If, indeed, there was a bottom; thus far his senses had gone out of their way to indicate otherwise.
Still, Billy seemed happy enough. Max reached this conclusion because the boy had started to hum; this, of course, using a loose definition of the word. How someone could create a sound so devoid of melody he didn’t know. It went up when it should have gone down, stopped when it should have -
Max halted his critique; where he had expected rung, there was air.
The next five minutes were spent becoming one with the ladder.
Once Billy had detached them and outlined to Max the impracticalities of spending the night here, they continued downwards, albeit with Billy now interrupting his hum every now and then to say something like, ‘Watch out for this one, mister, or else you’ll be gone, gone, goooooooooone.’
Max appreciated the warnings, not so much the way they were said.
In another world, weeks surely slipped by.
He heard a crunch then the ladder ran out of rungs. While he clung, he felt a hand brush his leg and someone say, ‘It’s OK, mister... solid stone now.’ Feet were stamped to demonstrate, but Max wasn’t convinced.
In fact, it was only when Billy physically yanked his foot onto the alleged ground that he was prepared to concede the possibility of solidness.
Once his other foot had been similarly yanked, Billy clutched Max’s shirt and said, ‘Wait here,’ before he rushed off into the darkness. Max was unsure what else the boy thought he might do.
An indeterminate time later, Billy’s voice again: ‘Mister, take this.’
Into his hands Billy pushed something that couldn’t possibly be a tree. While Max grappled with it, he heard clicks as the boy fiddled furiously with something else.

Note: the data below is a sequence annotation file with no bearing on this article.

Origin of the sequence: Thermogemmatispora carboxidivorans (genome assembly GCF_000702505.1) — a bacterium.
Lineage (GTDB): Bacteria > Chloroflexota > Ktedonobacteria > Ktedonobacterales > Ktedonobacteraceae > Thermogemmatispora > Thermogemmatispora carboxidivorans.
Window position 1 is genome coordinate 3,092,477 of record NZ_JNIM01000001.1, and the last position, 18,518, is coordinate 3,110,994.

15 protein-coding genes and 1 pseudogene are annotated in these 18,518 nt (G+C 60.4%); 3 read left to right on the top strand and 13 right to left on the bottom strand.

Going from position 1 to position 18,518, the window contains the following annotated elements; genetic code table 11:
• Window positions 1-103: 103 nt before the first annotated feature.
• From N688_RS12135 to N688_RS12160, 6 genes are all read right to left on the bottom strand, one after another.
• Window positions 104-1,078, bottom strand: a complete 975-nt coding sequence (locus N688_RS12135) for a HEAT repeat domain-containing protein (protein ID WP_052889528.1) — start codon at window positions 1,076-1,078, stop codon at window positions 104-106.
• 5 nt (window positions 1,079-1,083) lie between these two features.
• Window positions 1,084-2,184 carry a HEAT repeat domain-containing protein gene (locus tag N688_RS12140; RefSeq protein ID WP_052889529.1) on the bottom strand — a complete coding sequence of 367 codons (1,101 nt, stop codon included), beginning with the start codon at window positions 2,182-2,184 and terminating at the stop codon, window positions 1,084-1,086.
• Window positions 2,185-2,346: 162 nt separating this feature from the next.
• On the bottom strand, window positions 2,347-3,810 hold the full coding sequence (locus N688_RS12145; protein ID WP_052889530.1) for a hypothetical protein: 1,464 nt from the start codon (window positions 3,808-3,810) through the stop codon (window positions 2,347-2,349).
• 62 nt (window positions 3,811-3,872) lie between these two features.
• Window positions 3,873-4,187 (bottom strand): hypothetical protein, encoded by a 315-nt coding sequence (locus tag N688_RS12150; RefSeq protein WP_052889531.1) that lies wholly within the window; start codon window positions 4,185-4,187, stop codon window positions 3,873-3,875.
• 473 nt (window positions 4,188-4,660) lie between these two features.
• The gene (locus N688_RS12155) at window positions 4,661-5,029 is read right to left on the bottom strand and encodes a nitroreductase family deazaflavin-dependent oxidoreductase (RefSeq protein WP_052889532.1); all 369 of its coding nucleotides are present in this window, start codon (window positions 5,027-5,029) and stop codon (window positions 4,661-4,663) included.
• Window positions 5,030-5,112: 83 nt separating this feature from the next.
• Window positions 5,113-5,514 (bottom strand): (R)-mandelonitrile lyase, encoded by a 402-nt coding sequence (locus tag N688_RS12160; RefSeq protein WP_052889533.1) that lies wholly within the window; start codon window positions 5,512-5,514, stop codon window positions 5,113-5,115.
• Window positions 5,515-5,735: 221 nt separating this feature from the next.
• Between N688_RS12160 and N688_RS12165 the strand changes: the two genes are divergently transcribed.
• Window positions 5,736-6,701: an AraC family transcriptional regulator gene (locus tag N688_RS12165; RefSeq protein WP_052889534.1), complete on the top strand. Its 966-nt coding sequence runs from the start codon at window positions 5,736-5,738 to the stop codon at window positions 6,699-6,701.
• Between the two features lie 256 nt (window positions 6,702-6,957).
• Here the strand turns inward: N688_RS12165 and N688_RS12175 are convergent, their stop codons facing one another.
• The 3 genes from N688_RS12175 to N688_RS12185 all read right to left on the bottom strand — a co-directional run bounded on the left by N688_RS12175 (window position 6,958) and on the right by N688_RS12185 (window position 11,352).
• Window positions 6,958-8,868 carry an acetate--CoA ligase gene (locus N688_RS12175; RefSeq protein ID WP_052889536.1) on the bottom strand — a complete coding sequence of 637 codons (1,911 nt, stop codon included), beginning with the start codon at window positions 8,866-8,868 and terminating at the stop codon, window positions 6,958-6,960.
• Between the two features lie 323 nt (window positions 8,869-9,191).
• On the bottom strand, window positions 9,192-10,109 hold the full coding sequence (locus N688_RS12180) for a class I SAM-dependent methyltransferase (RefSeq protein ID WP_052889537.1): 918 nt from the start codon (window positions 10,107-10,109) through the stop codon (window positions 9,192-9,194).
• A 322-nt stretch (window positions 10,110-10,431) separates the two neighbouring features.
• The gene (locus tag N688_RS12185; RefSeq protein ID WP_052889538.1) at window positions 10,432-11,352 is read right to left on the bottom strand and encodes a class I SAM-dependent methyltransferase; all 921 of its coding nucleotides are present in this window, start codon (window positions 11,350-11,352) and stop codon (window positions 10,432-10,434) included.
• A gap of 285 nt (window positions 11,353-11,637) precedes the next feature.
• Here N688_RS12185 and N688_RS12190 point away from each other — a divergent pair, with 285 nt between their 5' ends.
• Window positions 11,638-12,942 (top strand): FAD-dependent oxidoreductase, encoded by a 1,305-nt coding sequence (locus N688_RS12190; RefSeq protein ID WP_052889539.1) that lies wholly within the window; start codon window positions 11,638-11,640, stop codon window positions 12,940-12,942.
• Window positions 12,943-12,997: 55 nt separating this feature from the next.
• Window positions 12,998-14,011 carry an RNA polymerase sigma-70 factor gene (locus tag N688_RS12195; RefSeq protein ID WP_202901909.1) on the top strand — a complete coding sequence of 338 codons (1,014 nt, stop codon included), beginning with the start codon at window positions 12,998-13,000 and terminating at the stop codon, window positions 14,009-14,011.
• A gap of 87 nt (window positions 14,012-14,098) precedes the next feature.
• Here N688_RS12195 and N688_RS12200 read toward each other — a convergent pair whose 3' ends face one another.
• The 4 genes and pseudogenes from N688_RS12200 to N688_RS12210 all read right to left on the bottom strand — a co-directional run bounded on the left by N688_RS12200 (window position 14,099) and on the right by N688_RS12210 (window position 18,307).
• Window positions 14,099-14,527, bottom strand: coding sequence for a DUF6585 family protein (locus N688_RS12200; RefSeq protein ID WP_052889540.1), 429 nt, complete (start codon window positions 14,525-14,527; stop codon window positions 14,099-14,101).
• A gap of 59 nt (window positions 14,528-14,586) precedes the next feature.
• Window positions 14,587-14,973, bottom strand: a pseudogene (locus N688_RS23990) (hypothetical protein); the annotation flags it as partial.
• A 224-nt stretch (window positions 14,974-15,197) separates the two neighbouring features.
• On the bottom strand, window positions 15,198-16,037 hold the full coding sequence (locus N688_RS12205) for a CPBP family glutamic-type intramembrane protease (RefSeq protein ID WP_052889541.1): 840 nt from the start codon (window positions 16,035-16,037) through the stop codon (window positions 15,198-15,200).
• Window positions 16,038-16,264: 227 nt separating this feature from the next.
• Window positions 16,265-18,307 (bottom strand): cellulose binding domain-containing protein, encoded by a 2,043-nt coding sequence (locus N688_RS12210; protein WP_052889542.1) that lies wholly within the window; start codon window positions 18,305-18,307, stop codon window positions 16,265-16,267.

‘Two seconds... just got to get it to... ’
A flash, then the world came at Max’s head like a migraine with an axe.
‘There!’ said Billy. ‘Now you can see almost as well as me!’ He found this far more amusing than Max did, who presently was wondering if he’d ever see again.
‘Monstrous’ was the word that leapt into his mind once his eyes had confirmed that they still worked. A monstrous, natural cavern, so big he couldn’t see the walls, but a cavern it had to be, someplace deep in the rocks.
What couldn’t possibly be a tree turned out to be a small dead tree, as well as the source of the light. The non-branch end of which wrapped in cloth and coated in some kind of yucky substance that burnt bright and white and sent their shadows skittering.
‘Made it special for you, had this tree down here for ages,’ Billy said proudly. ‘That’s green rat slime on the cloth, took it from my secret stash.’
While Max was curious about both the secret stash and, well, why Billy had had this tree down here for ages, this was cancelled out by the anti-curiosity he had in green rat slime. Billy didn’t seem bothered the silence.
Then he turned to the ladder and shuddered a little. It was far worse than touch had implied, covered in dark rot and held together by the ghosts of nails. The whole thing looked ready to collapse should he breathe or indeed stare too hard. Why it was there, Max didn’t know, and given the state of the thing, the ladder was confused about this as well. Some sort of evacuation plan perhaps? He filed the questions away with all the others.
Billy tugged at his shirt. ‘This way, mister. This way. Still got a ways to go.’
Then he adopted a half crawl, half skip that propelled him over the ground like some kind of crab forced to walk upright. Shortly afterwards, he burst into hum.
Despite his whimpering inner musician, Max followed.
After a while, he said, ‘What is this place, Billy?’
The hum and Billy stopped. ‘Here? This is the Cave.’
‘And you live down here?’
The boy snorted. ‘Not here. Hardly no one comes here no more, mister. Just me, when I wants to visit my house.’